In order for that leap to happen, it will take a concentrated effort from both the team and Irving. Without rehab or Olympics taking up his summer, Irving has the opportunity to rest up and work on his game; something he hasn’t had in over three years.
From the coaching staff, there will need to be an increased emphasis on building offensive sets around Irving and putting him in positions to succeed.
In the 632 minutes Irving played without James this season, only 312 of those came with Kevin Love on the floor. His most frequent teammates in these situations were Tristan Thompson (420 mins), Iman Shumpert (408 mins), and Richard Jefferson (392 mins). Injuries and a shallow rotation forced the teams hand to some extent, but the numbers point to not a lot of support for Irving in those minutes.
Despite little shooting around him, Irving managed a true shooting percentage 58.3 in these minutes with a usage rate of 41.8. As previously mentioned, he assisted on 45.3 percent of his teammates field goals during these minutes as well.
But for the Cavs to be successful moving forward, they are going to need to find ways to maximize what Irving brings to the table when LeBron sits. The individual brilliance hasn’t translated to team success. With LeBron and Kyrie together the team has a 117.5 ORTG, yet that number drops to 103.1 when LeBron sits.
Whether the answer is putting more shooting around Irving in those minutes, developing more sets that revolve around him initiating the offense, or playing him with Kevin Love (or another All-Star) more when LeBron sits. Irving has shown the willingness and ability to play as a more traditional point guard in these minutes over the past few seasons. Now it’s time for the team to put him in a position to succeed.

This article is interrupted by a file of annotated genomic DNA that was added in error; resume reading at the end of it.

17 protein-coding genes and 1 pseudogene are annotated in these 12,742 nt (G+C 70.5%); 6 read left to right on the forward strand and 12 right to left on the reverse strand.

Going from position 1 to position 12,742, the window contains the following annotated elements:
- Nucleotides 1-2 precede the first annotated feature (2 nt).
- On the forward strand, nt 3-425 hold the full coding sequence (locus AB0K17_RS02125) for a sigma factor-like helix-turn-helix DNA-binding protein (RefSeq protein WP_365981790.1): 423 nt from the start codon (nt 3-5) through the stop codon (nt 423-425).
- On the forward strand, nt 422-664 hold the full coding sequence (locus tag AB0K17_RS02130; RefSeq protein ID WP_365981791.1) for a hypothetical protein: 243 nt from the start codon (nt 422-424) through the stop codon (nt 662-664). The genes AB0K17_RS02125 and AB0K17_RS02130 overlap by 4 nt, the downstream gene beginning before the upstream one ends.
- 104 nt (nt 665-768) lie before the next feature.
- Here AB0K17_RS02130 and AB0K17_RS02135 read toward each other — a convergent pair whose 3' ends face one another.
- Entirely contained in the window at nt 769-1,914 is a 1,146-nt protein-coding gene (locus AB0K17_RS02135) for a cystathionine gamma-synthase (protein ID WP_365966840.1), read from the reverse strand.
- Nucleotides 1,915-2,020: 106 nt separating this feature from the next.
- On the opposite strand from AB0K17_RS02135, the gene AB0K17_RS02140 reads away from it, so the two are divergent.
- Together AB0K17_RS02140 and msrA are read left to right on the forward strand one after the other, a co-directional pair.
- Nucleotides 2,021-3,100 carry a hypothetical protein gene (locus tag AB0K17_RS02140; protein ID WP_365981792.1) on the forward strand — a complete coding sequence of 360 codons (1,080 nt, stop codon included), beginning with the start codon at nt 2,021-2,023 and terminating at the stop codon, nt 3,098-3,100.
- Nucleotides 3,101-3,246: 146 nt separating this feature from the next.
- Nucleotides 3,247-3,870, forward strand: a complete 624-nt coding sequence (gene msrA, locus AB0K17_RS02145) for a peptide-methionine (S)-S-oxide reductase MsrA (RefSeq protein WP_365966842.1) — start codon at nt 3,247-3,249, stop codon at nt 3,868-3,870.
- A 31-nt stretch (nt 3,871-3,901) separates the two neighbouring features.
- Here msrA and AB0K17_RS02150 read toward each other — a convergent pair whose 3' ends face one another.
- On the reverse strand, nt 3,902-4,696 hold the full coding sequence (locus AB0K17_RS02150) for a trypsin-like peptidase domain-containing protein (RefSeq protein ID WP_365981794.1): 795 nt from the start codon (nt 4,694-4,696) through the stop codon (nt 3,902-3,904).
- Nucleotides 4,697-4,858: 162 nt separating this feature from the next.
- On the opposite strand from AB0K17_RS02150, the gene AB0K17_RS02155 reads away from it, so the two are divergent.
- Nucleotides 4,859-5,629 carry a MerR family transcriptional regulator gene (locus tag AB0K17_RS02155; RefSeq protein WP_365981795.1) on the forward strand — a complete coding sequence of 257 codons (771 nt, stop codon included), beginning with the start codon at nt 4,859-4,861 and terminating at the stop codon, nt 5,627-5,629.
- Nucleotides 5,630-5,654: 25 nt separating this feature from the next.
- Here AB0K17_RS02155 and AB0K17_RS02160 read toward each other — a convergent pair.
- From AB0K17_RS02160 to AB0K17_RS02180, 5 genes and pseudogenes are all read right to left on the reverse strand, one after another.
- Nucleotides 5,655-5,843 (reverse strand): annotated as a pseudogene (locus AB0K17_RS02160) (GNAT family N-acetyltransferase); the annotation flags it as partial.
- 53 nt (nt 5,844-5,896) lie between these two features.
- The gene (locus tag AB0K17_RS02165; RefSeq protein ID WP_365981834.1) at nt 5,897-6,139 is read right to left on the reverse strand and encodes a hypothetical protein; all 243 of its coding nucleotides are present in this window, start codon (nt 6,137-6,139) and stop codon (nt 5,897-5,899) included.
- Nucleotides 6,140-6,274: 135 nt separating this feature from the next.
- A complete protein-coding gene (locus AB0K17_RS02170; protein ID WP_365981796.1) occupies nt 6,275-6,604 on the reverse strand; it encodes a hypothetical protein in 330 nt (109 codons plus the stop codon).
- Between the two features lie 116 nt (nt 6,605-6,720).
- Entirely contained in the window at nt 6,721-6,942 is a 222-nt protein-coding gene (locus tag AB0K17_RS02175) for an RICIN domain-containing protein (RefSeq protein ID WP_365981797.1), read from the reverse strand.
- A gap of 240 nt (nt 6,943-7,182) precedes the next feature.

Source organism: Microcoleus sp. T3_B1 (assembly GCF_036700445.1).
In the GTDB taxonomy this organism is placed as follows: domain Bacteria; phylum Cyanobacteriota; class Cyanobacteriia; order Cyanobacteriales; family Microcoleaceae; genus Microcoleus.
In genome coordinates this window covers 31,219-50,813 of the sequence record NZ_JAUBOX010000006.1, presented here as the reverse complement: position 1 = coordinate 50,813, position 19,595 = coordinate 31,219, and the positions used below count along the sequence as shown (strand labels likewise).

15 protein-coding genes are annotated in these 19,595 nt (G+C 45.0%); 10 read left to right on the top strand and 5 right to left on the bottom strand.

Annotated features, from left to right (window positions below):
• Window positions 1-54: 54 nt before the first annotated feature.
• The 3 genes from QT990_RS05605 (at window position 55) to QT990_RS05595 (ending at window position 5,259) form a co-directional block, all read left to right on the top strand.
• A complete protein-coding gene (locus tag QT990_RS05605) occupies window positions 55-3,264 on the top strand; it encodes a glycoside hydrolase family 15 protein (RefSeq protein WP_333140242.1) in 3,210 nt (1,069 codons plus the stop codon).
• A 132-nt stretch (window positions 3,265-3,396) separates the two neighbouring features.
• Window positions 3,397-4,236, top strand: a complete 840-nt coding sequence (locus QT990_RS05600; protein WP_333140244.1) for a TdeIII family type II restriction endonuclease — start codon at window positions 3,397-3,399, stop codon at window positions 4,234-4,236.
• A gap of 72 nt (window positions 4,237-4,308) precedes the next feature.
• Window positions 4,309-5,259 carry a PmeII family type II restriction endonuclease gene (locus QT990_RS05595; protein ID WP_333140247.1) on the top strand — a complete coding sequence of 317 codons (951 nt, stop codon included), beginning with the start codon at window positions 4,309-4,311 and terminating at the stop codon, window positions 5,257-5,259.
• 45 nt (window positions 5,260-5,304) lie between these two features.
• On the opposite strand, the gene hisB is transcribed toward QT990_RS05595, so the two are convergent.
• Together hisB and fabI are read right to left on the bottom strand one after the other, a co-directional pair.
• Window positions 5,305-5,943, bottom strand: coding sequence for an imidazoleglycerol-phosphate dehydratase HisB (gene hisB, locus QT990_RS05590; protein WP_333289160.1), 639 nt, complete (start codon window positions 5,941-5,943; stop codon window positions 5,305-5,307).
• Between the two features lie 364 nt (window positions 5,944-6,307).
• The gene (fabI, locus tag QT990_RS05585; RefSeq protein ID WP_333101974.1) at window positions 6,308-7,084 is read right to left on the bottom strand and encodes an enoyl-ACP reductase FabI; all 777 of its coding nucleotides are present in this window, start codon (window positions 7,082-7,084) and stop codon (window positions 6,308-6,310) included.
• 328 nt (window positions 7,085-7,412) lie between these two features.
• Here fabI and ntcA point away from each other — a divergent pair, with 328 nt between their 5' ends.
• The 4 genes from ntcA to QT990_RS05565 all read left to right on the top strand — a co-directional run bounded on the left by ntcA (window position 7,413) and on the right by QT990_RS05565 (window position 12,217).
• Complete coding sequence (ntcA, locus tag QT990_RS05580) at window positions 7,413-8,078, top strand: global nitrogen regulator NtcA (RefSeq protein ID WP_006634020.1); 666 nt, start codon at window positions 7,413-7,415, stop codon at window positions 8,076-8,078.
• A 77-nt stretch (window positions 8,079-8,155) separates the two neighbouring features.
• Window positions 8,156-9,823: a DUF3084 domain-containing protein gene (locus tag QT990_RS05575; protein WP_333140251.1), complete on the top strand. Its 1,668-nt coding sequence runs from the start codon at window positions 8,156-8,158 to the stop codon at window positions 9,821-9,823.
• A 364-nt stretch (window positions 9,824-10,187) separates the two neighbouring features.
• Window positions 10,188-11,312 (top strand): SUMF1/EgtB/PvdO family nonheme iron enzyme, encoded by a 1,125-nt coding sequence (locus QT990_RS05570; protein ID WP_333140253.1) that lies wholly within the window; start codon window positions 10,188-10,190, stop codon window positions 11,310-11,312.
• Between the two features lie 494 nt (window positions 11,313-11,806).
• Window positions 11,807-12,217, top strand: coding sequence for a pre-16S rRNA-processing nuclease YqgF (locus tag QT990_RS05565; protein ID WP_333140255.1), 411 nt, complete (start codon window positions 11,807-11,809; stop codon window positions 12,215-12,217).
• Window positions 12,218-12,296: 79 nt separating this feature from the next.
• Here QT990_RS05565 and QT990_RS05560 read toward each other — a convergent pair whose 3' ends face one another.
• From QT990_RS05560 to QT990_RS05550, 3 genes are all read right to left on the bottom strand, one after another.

You can’t expect a player to grow without practice. Without an emphasis put on developing Irving to the point where he can carry a team, it’s unreasonable to expect him to do anything other than work on getting better in his current role. Once the opportunity is there, it becomes his responsibility to make the best out of that opportunity.
Whether it be in an expanding role, or becoming more consistent in his existing one, Irving’s growth is one of the most important Cavs story-lines moving forward. He already is one of the best point guards in the league, but at 25 years old now is the time for him to take the leap and truly become one of the league’s elite point guards.